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Azad University’s bus accident, another manifestation of the Iranian regime’s corruption and incompetency

An accident involving one of the busses of Tehran's Azad University left 10 dead and dozens injured
An accident involving one of the busses of Tehran's Azad University left 10 dead and dozens injured

Analysis by PMOI/MEK


Jan. 1, 2019 - On Tuesday, December 25, 2018, a bus carrying students from the Science and Research unit of Tehran’s Azad University veered off a steep, mountainous road and crashed into a cement block, causing the death of 10 passengers and injuring 28 others.

This was an incident that could’ve been avoided, had the Iranian regime provided its universities with better vehicles and maintenance services. The Azad University incident is not a one-off incident. It’s the manifestation of the awful state of Iran’s roads as well as the substandard equipment of its universities, both the result of four decades of corruption and mismanagement at the highest levels of power in the mullahs’ regime.




In October, Iran’s Channel One television reported, “According to statistics, there have been 7,000 road casualties since the beginning of the year.”

Despite warnings, Iranian authorities haven’t taken any measure to improve road conditions and reduce the rates of accidents in the country’s roads.

Iran’s road casualty rate is 25 times more than Japan and twice that of Turkey. Even the UK, which has three times more cars on its roads than Iran, has up to 32 times less accidents on its roads.

Problems such as lack of vehicle maintenance and poor road conditions are among the main factors that cause road accidents. According to Iranian experts, the number of deaths on Iran’s roads have already exceeded the casualties of the eight-year war between Iran and Iraq.

Iranian officials and media lay the blame on the people. In September, a state-run television channel claimed, “According to police, exhaustion, dizziness, speed driving and illegal overtaking are among the main reasons for high accident rates.”

Police officials are trying to frame drivers as the culprits and intentionally ignore vehicle and road conditions, which are two very important elements in causing or preventing accidents.

Iran’s roads conform to no international standard. In this regard, an Iranian official admitted, “3,400 locations outside Iran’s cities and 2,000 locations inside cities are prone to causing accidents. Overall, we have around 4,500 accident-prone locations.”


Old, dangerous roads and unsafe vehicles

Most of the roads of Iran are showing wear and tear and haven’t been tended too. They’re also non-standard and dangerous. Meanwhile, unsafe and unmaintained cars are another element that contributes to high accident rates.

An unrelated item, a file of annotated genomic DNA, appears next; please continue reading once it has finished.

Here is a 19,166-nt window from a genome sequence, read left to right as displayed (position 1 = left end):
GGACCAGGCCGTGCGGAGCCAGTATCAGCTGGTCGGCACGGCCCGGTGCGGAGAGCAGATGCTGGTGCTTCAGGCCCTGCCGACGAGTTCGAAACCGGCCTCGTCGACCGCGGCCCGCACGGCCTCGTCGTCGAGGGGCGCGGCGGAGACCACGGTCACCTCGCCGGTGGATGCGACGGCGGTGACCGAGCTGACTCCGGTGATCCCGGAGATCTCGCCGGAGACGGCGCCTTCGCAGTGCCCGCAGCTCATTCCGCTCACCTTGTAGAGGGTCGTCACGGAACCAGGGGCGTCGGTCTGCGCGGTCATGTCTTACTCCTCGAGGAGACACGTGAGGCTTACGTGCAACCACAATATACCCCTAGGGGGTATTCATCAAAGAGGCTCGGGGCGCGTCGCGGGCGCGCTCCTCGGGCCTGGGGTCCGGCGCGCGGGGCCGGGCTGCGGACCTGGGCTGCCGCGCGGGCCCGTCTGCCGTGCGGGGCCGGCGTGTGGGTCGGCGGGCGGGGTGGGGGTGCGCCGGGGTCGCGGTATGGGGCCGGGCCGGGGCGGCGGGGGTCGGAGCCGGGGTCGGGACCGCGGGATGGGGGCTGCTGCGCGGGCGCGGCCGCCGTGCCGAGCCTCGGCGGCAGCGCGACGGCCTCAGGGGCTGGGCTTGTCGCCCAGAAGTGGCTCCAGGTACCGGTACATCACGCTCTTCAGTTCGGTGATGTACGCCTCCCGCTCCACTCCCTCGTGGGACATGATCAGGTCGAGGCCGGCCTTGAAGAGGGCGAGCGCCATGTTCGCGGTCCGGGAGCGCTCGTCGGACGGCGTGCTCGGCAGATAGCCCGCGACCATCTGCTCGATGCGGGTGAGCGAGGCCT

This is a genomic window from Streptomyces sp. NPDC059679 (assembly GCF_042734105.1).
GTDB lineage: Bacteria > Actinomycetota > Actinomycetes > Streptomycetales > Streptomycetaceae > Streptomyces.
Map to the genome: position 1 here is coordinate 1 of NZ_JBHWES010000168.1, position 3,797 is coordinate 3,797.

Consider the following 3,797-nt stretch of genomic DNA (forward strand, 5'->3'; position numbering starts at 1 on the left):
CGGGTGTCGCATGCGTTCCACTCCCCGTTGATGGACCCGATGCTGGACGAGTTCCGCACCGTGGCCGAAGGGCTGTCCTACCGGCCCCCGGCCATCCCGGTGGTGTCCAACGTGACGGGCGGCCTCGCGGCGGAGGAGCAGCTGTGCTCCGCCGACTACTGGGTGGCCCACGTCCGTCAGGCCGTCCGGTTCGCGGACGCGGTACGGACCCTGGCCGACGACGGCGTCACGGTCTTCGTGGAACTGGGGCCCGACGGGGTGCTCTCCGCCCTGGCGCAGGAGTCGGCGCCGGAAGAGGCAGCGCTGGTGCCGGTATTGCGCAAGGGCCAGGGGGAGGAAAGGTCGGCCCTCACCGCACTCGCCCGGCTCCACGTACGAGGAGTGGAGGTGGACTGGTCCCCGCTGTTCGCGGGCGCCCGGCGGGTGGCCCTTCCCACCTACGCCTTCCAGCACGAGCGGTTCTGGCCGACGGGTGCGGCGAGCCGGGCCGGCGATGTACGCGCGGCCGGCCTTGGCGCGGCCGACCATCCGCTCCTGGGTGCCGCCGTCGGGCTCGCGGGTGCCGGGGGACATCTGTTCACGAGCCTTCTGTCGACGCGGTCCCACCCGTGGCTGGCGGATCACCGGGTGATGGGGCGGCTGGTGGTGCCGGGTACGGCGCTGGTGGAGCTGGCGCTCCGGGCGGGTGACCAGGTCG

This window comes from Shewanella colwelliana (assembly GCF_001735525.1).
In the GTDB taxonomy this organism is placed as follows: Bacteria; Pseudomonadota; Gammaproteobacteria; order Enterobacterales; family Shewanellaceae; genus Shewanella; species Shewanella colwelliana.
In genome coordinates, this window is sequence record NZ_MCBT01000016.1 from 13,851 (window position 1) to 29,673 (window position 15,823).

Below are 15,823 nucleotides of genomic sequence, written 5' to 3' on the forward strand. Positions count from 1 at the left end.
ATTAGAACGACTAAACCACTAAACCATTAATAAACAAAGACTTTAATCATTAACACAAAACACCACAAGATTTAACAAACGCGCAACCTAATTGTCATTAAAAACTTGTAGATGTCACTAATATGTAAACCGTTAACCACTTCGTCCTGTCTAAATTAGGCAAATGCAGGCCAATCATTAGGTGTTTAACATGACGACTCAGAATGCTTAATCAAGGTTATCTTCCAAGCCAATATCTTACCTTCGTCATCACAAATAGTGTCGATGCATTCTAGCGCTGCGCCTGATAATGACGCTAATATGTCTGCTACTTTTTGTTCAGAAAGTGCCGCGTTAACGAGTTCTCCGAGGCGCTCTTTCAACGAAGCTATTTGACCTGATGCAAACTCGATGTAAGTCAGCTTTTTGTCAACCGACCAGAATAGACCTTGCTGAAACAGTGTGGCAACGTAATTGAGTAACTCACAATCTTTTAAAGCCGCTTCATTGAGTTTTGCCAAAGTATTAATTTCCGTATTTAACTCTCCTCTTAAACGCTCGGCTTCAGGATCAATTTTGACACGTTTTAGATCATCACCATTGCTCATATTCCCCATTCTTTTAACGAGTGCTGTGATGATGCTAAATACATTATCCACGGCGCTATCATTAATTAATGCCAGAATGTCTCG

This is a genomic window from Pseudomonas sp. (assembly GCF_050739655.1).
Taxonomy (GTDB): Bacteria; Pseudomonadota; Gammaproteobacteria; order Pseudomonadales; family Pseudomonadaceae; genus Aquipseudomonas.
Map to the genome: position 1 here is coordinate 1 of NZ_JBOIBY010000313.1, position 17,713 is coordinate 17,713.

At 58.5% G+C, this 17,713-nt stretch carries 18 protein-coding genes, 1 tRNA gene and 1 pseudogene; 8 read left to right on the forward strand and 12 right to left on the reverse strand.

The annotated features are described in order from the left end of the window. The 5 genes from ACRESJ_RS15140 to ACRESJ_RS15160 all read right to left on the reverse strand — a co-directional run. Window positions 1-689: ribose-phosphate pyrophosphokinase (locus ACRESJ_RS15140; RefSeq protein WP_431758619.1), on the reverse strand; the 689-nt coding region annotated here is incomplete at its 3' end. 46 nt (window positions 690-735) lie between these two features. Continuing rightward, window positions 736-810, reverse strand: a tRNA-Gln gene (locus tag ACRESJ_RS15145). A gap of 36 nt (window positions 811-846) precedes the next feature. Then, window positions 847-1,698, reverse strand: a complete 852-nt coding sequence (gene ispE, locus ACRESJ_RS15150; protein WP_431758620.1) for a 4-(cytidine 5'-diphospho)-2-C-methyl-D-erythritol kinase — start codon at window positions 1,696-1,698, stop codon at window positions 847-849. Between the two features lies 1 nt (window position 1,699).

Iranian vehicle manufacturing companies are producing unsafe cars that have little safeguards to protect their passengers in road accidents. According to Iranian regime officials, 52 percent of road fatalities in the country involve Pride or Peugeot cars being manufactured inside Iran.

Pride has become infamously known as the "moving casket."

In an accident between a Pride vehicle and a camel, the passengers of the vehicle died but the camel survived.


How the Iranian regime’s institutions are causing an increase in road accidents

The main reason behind the high fatality rates in Iran’s roads is nothing but the corruption at the highest levels of power in the Iranian regime. Iranian officials and their affiliated companies and organizations are in control of the country’s wealth, but they refrain from allocating the minimum required amount to construction projects, and they spend most of the country’s construction budget on the needs of the Khatam al-Anbia industrial complex, which is owned by the Revolutionary Guards, and the Astan-e Quds Foundation, a so-called charity foundation that is making regime authorities wealthy out of the pockets of the Iranian people.



Every day, the budget of the IRGC and its affiliated organizations increase. Meanwhile, the vital infrastructures of Iran’s roads continue to decay.

In respect to the role of the IRGC and Astan-e Quds, in a July interview with state-run IRNA news agency, the president of the Association of Construction Investment Companies said since IRGC-related companies entered road construction projects, 90 percent of private sector companies have stopped functioning or have lost their capacity.

Companies backed by regime-owned institutions use their leverage and ties in the power structure to eliminate smaller companies and steal from the budgets of construction projects for their own purposes.

Road fatalities, including the tragic demise of the students of Azad University, are just another result of the organized crime and corruption that has become the common trait of everything that is tied to and run by the Iranian regime.